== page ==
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Electron Beam Induced Current Measurements of Single Nanowire Solar Cells—Development of Nanowire Tandem Junction Photovoltaics
Lukas Hrachowina1,Enrique Barrigon1,Magnus Borgström1
Within one hour, the sun supplies our planet with energy sufficient for humanity’s yearly energy consumption1. Nanowire solar cells are a sustainable complementary technology to silicon solar cells, as they have the potential to reach the efficiencies of world-record III-V solar cells while only using about 10 % of the material2. Although nanowire solar cells have demonstrated high efficiencies3-6 and proven to have benefits compared to their bulk counterparts such as superior radiation tolerance7 the next step in nanowire solar cell technology – a tandem-junction solar cell that combines different band gaps within the same nanowire – has been elusive up to now.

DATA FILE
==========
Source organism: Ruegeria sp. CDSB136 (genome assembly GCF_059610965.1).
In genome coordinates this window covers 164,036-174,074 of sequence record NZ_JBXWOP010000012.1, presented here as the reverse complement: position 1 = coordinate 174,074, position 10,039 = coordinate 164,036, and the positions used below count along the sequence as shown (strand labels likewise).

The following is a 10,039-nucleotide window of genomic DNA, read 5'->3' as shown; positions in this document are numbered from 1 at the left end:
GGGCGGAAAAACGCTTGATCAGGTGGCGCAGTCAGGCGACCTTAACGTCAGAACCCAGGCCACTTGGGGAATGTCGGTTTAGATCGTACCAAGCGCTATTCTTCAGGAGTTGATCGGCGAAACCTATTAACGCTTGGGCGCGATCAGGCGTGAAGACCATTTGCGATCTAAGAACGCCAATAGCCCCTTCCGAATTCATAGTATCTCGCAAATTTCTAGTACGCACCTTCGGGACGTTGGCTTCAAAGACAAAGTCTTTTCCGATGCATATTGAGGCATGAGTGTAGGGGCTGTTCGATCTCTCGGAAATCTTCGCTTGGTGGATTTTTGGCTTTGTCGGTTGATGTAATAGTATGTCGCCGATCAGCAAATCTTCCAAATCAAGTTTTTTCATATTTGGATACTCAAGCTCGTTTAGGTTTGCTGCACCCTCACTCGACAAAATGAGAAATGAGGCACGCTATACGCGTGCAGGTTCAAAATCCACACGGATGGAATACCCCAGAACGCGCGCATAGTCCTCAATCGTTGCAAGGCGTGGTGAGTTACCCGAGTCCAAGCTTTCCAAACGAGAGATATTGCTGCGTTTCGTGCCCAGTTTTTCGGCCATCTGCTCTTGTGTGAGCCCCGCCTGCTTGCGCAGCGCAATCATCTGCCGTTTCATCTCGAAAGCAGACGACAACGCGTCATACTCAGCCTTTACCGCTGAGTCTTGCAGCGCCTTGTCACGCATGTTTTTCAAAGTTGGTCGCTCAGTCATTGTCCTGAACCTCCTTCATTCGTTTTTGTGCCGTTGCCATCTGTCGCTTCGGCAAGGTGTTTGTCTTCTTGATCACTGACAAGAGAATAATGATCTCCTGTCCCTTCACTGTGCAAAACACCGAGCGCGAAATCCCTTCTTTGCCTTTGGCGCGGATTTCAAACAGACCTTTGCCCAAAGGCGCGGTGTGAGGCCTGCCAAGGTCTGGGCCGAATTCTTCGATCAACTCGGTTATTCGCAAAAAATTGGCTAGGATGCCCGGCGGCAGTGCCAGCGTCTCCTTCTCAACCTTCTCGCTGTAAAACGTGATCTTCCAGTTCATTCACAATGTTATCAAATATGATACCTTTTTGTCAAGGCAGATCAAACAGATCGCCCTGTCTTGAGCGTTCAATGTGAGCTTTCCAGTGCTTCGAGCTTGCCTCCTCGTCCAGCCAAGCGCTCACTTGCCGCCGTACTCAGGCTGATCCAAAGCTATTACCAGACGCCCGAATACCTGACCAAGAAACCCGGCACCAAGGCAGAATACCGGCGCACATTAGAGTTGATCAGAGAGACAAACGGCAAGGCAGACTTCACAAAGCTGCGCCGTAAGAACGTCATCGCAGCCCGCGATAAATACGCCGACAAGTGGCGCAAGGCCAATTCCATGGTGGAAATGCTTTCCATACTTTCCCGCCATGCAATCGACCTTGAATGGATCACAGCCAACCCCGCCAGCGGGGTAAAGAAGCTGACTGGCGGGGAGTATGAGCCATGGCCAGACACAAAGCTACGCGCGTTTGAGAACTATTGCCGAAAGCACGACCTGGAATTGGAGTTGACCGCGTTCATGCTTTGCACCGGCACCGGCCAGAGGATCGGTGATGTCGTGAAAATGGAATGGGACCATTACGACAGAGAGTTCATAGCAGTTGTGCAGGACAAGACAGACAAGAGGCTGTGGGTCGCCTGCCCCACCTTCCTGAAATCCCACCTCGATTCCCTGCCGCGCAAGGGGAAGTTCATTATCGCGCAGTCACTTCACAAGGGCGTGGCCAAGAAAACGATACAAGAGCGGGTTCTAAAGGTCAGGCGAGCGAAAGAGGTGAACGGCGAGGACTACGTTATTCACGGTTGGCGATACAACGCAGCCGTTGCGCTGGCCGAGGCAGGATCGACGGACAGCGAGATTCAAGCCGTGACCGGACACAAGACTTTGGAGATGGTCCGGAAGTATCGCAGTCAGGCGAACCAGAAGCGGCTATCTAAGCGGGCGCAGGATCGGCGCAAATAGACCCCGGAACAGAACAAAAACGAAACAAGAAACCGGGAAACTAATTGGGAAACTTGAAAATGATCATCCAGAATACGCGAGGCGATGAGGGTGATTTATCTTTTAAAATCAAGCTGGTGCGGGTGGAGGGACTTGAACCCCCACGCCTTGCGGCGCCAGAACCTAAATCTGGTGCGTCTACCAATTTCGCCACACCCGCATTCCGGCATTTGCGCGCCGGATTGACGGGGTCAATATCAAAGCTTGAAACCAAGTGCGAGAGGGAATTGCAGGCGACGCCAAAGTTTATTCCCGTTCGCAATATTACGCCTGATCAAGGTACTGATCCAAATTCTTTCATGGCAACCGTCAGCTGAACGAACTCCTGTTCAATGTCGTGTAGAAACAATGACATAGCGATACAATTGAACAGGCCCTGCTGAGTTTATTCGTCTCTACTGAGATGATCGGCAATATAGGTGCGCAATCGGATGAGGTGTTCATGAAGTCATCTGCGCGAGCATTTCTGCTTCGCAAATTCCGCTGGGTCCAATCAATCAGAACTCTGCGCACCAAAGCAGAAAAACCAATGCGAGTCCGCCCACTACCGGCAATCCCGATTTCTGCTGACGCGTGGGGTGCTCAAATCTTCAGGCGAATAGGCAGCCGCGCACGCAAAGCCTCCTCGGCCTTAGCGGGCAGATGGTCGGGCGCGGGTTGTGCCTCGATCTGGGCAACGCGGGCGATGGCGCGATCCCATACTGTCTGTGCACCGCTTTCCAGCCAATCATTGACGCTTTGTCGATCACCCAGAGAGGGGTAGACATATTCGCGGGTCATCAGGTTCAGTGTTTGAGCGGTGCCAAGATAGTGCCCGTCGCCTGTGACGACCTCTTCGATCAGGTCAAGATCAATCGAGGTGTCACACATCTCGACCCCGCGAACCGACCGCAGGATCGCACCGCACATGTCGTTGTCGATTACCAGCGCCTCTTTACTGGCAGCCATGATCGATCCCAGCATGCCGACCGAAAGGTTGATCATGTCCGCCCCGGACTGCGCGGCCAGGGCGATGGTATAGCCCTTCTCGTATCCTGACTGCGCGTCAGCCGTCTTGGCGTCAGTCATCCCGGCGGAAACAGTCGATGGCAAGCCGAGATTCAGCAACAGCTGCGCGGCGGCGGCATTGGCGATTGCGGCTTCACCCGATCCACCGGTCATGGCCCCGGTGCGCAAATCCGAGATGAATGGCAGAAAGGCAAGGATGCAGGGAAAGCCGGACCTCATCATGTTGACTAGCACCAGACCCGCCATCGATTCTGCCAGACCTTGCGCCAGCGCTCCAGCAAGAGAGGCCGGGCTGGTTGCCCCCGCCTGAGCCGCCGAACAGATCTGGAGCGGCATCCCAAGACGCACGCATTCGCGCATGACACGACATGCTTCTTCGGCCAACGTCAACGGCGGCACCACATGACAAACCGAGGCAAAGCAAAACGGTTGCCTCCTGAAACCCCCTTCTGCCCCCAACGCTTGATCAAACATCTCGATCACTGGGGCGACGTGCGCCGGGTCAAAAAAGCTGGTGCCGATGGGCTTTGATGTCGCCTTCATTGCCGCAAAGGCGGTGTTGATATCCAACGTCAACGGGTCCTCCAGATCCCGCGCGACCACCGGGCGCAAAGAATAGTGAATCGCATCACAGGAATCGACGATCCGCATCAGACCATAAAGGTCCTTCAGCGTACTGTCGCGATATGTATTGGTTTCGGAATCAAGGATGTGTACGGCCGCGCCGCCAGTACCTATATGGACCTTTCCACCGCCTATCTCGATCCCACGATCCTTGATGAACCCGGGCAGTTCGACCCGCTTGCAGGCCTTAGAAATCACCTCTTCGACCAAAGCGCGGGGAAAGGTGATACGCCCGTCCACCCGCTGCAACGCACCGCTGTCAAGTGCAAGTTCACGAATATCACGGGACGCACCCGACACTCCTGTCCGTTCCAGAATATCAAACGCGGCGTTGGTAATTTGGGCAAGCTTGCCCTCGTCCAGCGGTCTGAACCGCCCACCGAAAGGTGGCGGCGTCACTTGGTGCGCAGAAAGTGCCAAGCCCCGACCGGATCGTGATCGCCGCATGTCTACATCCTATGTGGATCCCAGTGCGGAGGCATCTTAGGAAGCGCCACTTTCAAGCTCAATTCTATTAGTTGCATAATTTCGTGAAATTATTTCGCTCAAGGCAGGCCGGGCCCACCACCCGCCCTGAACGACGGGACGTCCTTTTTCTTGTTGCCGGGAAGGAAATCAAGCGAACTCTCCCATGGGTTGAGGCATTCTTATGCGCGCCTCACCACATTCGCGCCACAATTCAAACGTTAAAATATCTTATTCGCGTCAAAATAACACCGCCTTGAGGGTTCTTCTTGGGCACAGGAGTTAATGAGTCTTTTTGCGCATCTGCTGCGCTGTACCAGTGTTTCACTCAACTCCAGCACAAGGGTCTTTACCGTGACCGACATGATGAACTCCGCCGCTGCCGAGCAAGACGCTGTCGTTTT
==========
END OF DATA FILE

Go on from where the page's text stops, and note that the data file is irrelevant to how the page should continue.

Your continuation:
Here, we report on single nanowire tandem junction solar cells based on both InP/GaInP and InAsP/InP. These lattice mismatched combinations of materials are accessible because of elastic relaxation at the lateral free surface of nanowires8. The development of the nanowire tandem junction photovoltaics was supported by a setup that combines a nanoprobe system with electron beam induced current (EBIC) measurements and a light emitting diode (LED) inside a scanning electron microscope9. By the use of the nanoprobe system we show voltage addition of the two sub-cells. We are able to study both sub-junctions independently with EBIC, by either using a light bias from the LED setup to saturate the bottom-junction, or by using a voltage bias to saturate the top-junction. We believe that this type of characterization will be helpful to further optimize the efficiency of nanowire tandem junction solar cells, and to develop nanowire multi junction solar cells using more materials similar to the six-junction solar cell which has the record efficiency of 47.1 %10.
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